Jason Day's hide-and-seek golf ball, hidden in a tree

06-Mar-2021

The Arnold Palmer Invitational 2021, Round two


Jason Day and the mystery of the disappearing golf ball :)

From Alex Meyers at Golf Digest:

Jason Day launched his tee shot down the right side on Friday and. . . and . . . it never came down. Believed to be stuck in a tree, here's where things truly got interesting.

At some point, Day was handed a pair of binoculars from someone. And because using binoculars—unlike, say, a compass—is (still) allowed under the rules of golf, Day pointed that bad boy up to the tree. And wouldn't you know it, but he was able to identify his golf ball, saving him from having to re-tee.

From the Irish Times:

On the 16th hole, his eighth having started on the 10th, Day was required to get his hands on some binoculars in an attempt to identity his ball which had finished up in a nest up a tree.

“I zoomed in on it and I’ve got the ball, well I don’t have the ball, but I could see the Tour BXS on the logo on the side, and I’m like, ‘that’s it, perfect’ . . . . it was a little unfortunate that it got stuck up, it was literally in a nest. So I think the mama birdie’s going to come back and find another egg there, it’s unfortunate but it is what it is.”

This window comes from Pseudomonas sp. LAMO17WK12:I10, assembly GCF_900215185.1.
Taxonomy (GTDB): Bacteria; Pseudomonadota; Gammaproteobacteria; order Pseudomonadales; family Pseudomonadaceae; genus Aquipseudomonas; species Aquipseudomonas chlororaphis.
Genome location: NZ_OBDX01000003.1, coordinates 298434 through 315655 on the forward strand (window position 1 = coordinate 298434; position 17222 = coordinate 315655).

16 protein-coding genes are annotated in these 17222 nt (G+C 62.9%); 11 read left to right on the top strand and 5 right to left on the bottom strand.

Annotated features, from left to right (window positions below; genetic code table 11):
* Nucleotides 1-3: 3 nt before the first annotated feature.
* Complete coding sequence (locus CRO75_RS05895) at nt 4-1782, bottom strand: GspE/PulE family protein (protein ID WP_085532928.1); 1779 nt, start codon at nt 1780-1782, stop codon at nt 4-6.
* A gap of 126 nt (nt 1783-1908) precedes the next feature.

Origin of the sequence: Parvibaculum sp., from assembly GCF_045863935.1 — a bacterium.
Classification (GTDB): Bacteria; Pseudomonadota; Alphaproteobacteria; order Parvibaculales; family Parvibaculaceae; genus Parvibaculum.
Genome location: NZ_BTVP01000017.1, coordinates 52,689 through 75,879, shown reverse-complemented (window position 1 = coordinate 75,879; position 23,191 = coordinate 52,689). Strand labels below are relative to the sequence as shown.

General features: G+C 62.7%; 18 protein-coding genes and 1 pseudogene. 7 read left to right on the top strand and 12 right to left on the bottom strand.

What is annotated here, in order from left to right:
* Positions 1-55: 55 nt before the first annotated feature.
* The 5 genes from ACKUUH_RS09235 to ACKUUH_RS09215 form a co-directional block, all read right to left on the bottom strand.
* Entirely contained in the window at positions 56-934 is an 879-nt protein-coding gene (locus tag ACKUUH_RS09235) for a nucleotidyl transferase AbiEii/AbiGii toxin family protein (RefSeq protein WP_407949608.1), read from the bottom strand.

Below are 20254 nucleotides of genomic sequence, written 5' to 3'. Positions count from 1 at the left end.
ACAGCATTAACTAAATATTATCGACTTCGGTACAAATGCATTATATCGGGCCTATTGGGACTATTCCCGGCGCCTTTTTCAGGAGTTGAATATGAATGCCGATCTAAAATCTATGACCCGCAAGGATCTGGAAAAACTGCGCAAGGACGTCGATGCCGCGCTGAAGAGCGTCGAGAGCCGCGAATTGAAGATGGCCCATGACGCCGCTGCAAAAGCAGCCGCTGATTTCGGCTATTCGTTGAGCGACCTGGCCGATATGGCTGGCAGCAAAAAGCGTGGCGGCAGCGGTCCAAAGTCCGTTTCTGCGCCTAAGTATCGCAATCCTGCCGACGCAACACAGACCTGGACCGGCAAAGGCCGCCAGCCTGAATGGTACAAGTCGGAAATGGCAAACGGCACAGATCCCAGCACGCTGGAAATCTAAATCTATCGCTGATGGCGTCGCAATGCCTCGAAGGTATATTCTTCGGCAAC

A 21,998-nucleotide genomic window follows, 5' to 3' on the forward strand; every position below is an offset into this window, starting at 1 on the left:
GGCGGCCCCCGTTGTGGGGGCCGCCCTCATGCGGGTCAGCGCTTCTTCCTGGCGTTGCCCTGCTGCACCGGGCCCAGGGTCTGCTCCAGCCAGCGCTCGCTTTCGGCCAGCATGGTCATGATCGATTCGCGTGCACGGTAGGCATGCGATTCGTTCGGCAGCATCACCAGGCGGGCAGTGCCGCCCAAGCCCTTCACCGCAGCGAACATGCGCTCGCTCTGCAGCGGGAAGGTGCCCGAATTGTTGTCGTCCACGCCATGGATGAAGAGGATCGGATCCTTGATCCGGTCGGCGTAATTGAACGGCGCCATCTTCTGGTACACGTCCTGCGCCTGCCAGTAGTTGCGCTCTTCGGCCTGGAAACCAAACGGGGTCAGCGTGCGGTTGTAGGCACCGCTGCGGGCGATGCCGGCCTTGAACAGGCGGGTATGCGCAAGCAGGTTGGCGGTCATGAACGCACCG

Day was required to take an unplayable lie and ultimately ran up a double-bogey six and then followed up with another double-bogey six on the 18th after his approached found a fried egg lie in a greenside bunker. To his credit, he responded with a homeward run that included three birdies as he signed for a 72 for 142, which left him seven shots adrift of Connors.

From Jeff Babineau, PGA TOUR:

Jason Day stood along the right edge of the fairway on the benign par-5 16th hole at Bay Hill Club and Lodge, peering skyward through giant binoculars, looking like an expert birdwatcher looking for Florida’s rare black-whiskered vireo.

Instead, Day was searching for his Bridgestone golf ball, which he’d driven right, high into a tree, with the ball never returning to earth on Day 2 of the Arnold Palmer Invitational presented by Mastercard. With the help of binoculars borrowed from a spotter, a television camera and a digital camera, Day finally was able to locate and identify his ball (he did so through its Bridgestone ‘B XS’ sidestamp) that had settled in a bird nest well up in the tree.


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